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10 of 65 people found the following review helpful
1.0 out of 5 stars The Stripping of the Altars 2nd edition, 25 Aug. 2010
This review is from: The Stripping of the Altars: Traditional Religion in England,1400-1580 (Paperback)
David Huntley, Toronto
I will charitably refrain from commenting on Professor Duffy's faulty logic and gratuitous assumptions and omissions. Instead I will make a remark on one aspect of history in a period outside of that with which Professor Duffy is concerned. Both Protestant and Catholic countries have committed imperialistic atrocities, including England's wanton destruction of Irish language and culture. Yet domestic democratic politics evolved in Protestant much earlier than in Catholic countries. While there were many other factors the latitudinarianism of most Protestant denominations must have played a role here. if this is true, then as a non-believer I pray that the citizens of democratic countries thank God for the Reformation and that he grant Professor Duffy absolution.
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Showing 1-8 of 8 posts in this discussion
Initial post: 9 Sep 2010 20:43:46 BDT
R. King says:
It would be nice if you actually... you know... reviewed the book. You make unspecific criticisms, please expand.

Posted on 1 Oct 2010 10:19:28 BDT
[Deleted by Amazon on 30 Dec 2011 23:48:38 GMT]

Posted on 12 Apr 2012 11:26:54 BDT
Last edited by the author on 12 Apr 2012 11:27:24 BDT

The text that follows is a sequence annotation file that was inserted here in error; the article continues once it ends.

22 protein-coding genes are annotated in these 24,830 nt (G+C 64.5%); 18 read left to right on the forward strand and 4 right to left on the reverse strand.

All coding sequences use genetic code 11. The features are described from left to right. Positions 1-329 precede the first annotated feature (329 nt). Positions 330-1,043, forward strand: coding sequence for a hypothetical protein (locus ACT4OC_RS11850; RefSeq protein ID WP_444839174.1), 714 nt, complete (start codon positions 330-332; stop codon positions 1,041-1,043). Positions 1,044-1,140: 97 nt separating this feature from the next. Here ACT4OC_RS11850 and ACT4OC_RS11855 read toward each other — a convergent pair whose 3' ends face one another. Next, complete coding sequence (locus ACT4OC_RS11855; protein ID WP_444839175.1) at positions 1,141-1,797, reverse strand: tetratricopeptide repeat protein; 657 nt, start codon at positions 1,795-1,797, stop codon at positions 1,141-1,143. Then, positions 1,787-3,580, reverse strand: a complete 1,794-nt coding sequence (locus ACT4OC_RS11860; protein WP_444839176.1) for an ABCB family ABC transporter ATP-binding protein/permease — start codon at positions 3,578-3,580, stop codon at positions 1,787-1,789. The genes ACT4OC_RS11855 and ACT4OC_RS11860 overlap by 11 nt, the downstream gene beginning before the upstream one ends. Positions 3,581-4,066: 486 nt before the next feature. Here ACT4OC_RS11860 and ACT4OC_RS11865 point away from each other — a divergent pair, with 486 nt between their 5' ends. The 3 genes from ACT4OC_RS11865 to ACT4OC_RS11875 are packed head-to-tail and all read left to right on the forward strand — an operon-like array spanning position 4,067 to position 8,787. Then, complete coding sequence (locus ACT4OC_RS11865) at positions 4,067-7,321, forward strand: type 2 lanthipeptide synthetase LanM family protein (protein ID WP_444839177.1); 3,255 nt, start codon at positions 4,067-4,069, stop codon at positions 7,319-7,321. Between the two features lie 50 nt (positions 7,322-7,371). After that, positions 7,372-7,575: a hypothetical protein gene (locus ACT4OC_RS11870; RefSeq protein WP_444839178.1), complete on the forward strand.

And good luck with your religion of DEMOCRACY and its revolutions and wars to impose it: French revolution Bolshevik Revolution Chinese Revolution Pol Pot Revolution up to Afganisthan Iraqui wars .... A very very best new world...

Posted on 19 Dec 2012 16:33:24 GMT
Cathbad says:
This is simply not correct! England was an absolute monarchy after the Reformation, abolishing the distinction between church and state (against traditional teaching). The alleged "democrat" Oliver Cromwell closed down parliament every time they didn't do as they were told, dissolving parliament three times (and of course removed any rights for Catholics, as well as killing 40% of the Irish population). Cromwell was a Tyrant, and the Victorians put a statue of him outside parliament, at the same time they were denying democracy to the Irish. Even when women in (protestant) England were given the vote (in 1918, after WWI) only property-owning women over 30 were allowed to vote, 21 was the age for men. When (Catholic) Ireland gained independence in 1922 women were had the vote on equal terms with men, and Ireland had female members of parliament & ministers right from the start in 1922. The point made by this book is that the Reformation was deeply unpopular in England, it was imposed by force against the wishes of the people by a brutal military monarchist regime. I don't know where people get the idea that protestantism is favorable to democracy and human rights; consider (protestant) USA, where racial segregation was perpetuated into the 1960s. Protestantism was (and to a large degree still is) a religious movement that exists to protect the ruling class and to keep the poor obedient, wail about their sins, and whatever you do don't complain about your poverty; (think of the role of Protestantism in the Scottish Highland Clearances of the 18th & 19th centuries, both in organizing the atrocity and in silencing any will to descent or protest). Democracy was won (not by protestantism, or any version of middle eastern religion) by humanists, free-thinkers, and socialists FIGHTING the forces of protestantism (& Catholicism). The protestant state-churches were dragged kicking and screaming to the reforms of the modern age, democracy, equality, freedom, and human & civil rights.